US futures turn positive

News from China prompted a late turnaround in the morning for US futures, as the People’s Bank of China changed its policy on lending rates.

US futures and European markets received an unexpected fillip in the form of a change in Chinese monetary policy. The People’s Bank of China announced that it had removed the floor on lending rates, allowing banks to compete more directly.

The floor had been put in place to prevent a ‘race to the bottom’ on lending rates, which would have been detrimental to bank profits. The removal means that unfettered capitalism (in lending rates at least) can now operate, with businesses able to obtain more competitive rates. This will lead to a boost in consumption and investment, as companies borrow to expand.

This has also helped to liven up an otherwise boring morning, where a lack of corporate and economic data meant that European shares failed to move outside a narrow trading range. The dominant element last night was weak tech earnings from Google and Microsoft, which added to a poor week for tech companies generally.

With no US data out this afternoon, the focus will be on earnings, with General Electric, Honeywell and Schlumberger all out. GE’s profits were up 1% to $3.13 billion.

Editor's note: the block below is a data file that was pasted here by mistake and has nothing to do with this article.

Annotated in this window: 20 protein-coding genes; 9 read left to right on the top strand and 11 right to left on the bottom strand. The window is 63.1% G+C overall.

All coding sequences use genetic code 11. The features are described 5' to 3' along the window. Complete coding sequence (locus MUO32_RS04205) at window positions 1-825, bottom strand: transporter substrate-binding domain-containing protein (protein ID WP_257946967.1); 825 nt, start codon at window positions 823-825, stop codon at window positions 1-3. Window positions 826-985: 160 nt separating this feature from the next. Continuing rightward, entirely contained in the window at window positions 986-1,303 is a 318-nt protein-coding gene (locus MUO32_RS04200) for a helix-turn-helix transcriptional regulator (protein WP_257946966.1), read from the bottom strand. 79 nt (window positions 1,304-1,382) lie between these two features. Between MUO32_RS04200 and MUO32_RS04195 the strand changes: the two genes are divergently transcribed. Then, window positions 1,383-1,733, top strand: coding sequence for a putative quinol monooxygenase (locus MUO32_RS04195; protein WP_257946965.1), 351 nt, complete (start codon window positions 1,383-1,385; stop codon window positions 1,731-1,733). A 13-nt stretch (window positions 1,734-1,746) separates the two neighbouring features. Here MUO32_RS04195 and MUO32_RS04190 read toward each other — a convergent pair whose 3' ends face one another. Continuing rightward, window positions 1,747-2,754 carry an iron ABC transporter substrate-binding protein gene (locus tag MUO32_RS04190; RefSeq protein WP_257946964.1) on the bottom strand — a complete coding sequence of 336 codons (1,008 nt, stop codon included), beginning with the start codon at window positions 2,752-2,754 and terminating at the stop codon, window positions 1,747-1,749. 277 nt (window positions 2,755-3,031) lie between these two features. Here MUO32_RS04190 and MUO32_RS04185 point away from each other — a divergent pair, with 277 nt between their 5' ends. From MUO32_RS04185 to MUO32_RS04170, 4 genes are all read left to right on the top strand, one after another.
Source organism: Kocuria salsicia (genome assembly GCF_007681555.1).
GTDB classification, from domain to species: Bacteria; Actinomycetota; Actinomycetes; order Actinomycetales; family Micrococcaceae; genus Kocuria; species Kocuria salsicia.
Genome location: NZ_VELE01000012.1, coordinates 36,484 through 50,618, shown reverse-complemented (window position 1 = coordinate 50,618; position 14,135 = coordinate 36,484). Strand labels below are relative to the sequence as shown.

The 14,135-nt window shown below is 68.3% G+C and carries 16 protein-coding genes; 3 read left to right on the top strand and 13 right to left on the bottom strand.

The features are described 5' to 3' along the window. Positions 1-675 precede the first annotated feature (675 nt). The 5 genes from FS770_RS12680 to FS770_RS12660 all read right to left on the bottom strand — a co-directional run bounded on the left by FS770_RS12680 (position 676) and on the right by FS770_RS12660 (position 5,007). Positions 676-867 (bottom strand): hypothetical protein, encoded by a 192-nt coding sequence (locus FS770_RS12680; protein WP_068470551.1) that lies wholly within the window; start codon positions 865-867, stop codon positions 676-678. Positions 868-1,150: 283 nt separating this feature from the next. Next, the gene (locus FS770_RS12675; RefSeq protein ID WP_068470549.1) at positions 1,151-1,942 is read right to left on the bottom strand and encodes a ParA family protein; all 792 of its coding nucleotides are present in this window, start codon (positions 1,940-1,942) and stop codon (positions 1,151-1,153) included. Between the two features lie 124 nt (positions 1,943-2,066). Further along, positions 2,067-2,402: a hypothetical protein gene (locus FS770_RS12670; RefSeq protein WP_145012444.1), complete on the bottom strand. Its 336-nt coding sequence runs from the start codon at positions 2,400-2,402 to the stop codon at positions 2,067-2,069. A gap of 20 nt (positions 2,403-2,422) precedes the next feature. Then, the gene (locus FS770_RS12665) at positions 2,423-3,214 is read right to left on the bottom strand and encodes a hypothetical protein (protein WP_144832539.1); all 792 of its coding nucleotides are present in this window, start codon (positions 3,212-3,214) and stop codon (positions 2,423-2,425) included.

This information has been prepared by IG, a trading name of IG Markets Limited. In addition to the disclaimer below, the material on this page does not contain a record of our trading prices, or an offer of, or solicitation for, a transaction in any financial instrument. IG accepts no responsibility for any use that may be made of these comments and for any consequences that result. No representation or warranty is given as to the accuracy or completeness of this information. Consequently any person acting on it does so entirely at their own risk. Any research provided does not have regard to the specific investment objectives, financial situation and needs of any specific person who may receive it. It has not been prepared in accordance with legal requirements designed to promote the independence of investment research and as such is considered to be a marketing communication. Although we are not specifically constrained from dealing ahead of our recommendations we do not seek to take advantage of them before they are provided to our clients. See full non-independent research disclaimer and quarterly summary.